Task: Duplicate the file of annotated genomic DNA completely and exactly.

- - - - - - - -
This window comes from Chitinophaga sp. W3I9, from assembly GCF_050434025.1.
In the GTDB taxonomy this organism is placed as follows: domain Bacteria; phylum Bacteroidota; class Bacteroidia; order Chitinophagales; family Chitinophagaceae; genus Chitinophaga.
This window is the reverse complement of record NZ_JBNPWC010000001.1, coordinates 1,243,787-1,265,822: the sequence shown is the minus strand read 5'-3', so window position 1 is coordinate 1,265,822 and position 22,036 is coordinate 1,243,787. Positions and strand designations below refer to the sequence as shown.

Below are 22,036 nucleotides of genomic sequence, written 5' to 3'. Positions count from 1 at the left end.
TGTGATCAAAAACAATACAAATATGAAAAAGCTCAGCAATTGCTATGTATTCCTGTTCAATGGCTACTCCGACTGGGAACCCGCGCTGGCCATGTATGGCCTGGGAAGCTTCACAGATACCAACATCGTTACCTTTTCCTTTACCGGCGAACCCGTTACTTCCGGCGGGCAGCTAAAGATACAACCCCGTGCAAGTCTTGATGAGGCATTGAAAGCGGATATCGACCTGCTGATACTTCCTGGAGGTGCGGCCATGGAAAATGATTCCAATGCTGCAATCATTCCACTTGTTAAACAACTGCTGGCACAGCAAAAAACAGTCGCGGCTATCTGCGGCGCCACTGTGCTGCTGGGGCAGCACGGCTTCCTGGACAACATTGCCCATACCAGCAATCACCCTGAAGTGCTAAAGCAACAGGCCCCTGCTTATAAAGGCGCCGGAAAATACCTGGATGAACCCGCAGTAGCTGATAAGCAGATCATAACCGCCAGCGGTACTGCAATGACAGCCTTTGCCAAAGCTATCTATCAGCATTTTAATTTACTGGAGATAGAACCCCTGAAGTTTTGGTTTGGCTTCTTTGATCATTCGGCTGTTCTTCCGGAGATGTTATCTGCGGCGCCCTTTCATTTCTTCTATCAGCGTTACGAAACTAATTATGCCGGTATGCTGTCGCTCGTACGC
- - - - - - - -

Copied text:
This window comes from Chitinophaga sp. W3I9, from assembly GCF_050434025.1.
In the GTDB taxonomy this organism is placed as follows: domain Bacteria; phylum Bacteroidota; class Bacteroidia; order Chitinophagales; family Chitinophagaceae; genus Chitinophaga.
This window is the reverse complement of record NZ_JBNPWC010000001.1, coordinates 1,243,787-1,265,822: the sequence shown is the minus strand read 5'-3', so window position 1 is coordinate 1,265,822 and position 22,036 is coordinate 1,243,787. Positions and strand designations below refer to the sequence as shown.

Below are 22,036 nucleotides of genomic sequence, written 5' to 3'. Positions count from 1 at the left end.
TGTGATCAAAAACAATACAAATATGAAAAAGCTCAGCAATTGCTATGTATTCCTGTTCAATGGCTACTCCGACTGGGAACCCGCGCTGGCCATGTATGGCCTGGGAAGCTTCACAGATACCAACATCGTTACCTTTTCCTTTACCGGCGAACCCGTTACTTCCGGCGGGCAGCTAAAGATACAACCCCGTGCAAGTCTTGATGAGGCATTGAAAGCGGATATCGACCTGCTGATACTTCCTGGAGGTGCGGCCATGGAAAATGATTCCAATGCTGCAATCATTCCACTTGTTAAACAACTGCTGGCACAGCAAAAAACAGTCGCGGCTATCTGCGGCGCCACTGTGCTGCTGGGGCAGCACGGCTTCCTGGACAACATTGCCCATACCAGCAATCACCCTGAAGTGCTAAAGCAACAGGCCCCTGCTTATAAAGGCGCCGGAAAATACCTGGATGAACCCGCAGTAGCTGATAAGCAGATCATAACCGCCAGCGGTACTGCAATGACAGCCTTTGCCAAAGCTATCTATCAGCATTTTAATTTACTGGAGATAGAACCCCTGAAGTTTTGGTTTGGCTTCTTTGATCATTCGGCTGTTCTTCCGGAGATGTTATCTGCGGCGCCCTTTCATTTCTTCTATCAGCGTTACGAAACTAATTATGCCGGTATGCTGTCGCTCGTACGC